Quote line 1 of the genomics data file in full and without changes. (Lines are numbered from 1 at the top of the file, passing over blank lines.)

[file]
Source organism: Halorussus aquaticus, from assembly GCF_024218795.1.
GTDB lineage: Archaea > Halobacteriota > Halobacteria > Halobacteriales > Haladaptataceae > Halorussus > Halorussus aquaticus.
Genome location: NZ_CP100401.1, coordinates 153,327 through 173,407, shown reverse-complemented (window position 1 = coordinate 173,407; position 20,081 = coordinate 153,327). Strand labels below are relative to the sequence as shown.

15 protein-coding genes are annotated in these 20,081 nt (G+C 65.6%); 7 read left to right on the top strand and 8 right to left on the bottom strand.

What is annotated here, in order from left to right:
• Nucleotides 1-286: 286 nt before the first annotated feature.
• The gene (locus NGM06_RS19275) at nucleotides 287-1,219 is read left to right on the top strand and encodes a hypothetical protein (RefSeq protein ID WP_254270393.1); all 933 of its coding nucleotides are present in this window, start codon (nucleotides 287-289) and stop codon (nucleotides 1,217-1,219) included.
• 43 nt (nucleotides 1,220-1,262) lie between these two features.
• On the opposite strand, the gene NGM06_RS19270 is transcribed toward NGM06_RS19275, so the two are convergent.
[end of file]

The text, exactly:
Source organism: Halorussus aquaticus, from assembly GCF_024218795.1.